Every Get needs to bump a node to the front of the list, an operation that is really cheap with linked lists.

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Intrusive linked lists are interesting beasts for game development. For example, it's somewhat common practice to have an intrusive singly- or doubly-linked "render" list:

class Renderable /* or class Object, whatever */
  // ...
  Renderable * m_pNext;
  Renderable * m_pPrev; // or not, if singly-linked
  // ...

As Renderables come into and out of existence they can register themselves with this list -- without causing any memory allocation. If their render depth or priority is changed they can remove and reinsert themselves, etc.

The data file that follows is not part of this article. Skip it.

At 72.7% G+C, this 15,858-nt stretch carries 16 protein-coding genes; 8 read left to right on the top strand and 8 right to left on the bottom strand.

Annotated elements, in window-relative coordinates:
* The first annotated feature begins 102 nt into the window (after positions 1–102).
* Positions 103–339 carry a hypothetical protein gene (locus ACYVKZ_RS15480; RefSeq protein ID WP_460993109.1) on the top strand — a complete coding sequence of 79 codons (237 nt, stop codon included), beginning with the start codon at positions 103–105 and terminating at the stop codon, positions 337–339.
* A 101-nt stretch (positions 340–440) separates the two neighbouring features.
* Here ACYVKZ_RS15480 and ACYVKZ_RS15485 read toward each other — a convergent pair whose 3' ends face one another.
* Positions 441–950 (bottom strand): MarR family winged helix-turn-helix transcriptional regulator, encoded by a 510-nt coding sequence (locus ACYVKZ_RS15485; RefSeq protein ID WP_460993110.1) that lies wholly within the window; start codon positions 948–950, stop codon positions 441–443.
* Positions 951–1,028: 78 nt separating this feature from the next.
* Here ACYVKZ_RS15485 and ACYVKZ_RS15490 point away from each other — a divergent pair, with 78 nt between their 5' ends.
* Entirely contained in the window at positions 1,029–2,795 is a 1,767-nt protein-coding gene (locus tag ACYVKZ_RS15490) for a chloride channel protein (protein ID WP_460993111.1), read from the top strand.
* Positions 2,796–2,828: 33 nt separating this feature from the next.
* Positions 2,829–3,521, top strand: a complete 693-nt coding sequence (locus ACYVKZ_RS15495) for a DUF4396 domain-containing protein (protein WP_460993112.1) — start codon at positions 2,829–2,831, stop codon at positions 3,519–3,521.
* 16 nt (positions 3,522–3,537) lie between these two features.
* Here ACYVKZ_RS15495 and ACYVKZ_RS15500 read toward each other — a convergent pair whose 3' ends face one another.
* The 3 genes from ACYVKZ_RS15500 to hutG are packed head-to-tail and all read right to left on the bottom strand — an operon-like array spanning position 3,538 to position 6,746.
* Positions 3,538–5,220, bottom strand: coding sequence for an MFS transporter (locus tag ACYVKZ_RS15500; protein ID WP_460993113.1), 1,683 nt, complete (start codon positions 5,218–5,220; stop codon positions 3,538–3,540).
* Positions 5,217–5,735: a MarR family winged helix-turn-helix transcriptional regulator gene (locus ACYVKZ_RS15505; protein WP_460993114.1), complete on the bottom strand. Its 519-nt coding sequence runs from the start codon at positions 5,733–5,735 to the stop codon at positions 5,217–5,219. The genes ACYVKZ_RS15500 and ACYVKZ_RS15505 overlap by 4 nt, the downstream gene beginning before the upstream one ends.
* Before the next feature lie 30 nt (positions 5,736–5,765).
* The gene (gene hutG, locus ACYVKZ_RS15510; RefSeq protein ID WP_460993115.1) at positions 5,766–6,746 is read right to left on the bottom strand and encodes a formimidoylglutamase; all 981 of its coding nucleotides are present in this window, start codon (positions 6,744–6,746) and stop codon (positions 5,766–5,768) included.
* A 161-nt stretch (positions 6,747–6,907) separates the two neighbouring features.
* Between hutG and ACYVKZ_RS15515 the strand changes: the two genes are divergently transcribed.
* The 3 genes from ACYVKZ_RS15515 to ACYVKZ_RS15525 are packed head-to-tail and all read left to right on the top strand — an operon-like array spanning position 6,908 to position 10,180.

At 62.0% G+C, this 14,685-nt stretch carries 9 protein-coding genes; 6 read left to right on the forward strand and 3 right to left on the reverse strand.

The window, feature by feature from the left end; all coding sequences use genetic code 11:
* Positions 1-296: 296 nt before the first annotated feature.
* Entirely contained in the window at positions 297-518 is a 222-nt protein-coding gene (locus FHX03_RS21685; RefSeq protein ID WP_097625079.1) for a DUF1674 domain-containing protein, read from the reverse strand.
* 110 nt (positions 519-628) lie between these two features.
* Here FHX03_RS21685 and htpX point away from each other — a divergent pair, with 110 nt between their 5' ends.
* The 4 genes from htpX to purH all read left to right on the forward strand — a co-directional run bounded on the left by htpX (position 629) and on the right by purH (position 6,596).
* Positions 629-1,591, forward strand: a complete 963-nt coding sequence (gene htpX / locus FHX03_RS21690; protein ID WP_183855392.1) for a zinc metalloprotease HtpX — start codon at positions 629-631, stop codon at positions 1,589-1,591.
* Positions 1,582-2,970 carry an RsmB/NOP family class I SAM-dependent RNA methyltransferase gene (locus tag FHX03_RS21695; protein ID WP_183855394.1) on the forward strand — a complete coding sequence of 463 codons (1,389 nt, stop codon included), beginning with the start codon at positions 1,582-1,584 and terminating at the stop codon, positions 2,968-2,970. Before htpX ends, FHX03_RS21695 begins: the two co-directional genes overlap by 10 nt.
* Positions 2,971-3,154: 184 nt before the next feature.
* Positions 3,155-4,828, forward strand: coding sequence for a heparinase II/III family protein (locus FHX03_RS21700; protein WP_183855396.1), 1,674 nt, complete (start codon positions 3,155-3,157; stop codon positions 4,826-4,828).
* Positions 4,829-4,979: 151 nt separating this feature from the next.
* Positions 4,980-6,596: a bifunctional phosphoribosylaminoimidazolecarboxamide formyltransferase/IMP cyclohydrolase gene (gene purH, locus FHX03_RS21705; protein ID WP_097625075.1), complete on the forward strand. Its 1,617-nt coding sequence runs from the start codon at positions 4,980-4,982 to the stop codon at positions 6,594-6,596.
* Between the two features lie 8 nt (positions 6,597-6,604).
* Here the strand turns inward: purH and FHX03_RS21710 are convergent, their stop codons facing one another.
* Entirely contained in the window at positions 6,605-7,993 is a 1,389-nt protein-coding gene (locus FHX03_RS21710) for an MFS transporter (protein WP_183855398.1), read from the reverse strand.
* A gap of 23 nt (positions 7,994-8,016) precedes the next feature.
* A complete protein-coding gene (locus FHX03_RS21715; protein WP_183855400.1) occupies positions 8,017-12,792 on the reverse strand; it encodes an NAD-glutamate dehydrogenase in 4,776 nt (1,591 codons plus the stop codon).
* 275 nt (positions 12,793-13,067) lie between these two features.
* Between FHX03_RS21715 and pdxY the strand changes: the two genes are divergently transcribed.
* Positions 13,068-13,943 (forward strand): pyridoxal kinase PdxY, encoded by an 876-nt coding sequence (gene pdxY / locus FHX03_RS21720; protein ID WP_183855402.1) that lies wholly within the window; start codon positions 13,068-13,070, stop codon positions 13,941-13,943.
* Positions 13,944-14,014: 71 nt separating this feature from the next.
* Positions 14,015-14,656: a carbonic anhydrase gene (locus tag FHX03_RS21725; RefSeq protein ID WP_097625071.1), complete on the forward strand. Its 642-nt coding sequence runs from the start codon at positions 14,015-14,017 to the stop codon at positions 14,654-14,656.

When it comes time to render, all you need to do is find the head of the list and zip through, calling the appropriate method!

(There are, of course, many variations on this theme, with multiple separate lists, etc. And you don't need to have an intrusive list to make this work, I just find the intrusive ones interesting.)

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I wish I could favourite an answer. =] – strager Mar 22 '09 at 8:49

They occur all the time, anywhere an object has a property that points to another object of the same type. In the CLR, exceptions form a linked list, due to the InnerException property.

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An immutable linked list is a very valuable structure, since you can 'share structure' with other lists with the same tail. Most functional languages include an immutable linked list type as one of their fundamental data structures, and these types are used all over the place.

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Stacks and queues are very clear examples of linked lists, but as other already have mentioned them I'd like to add a few other examples: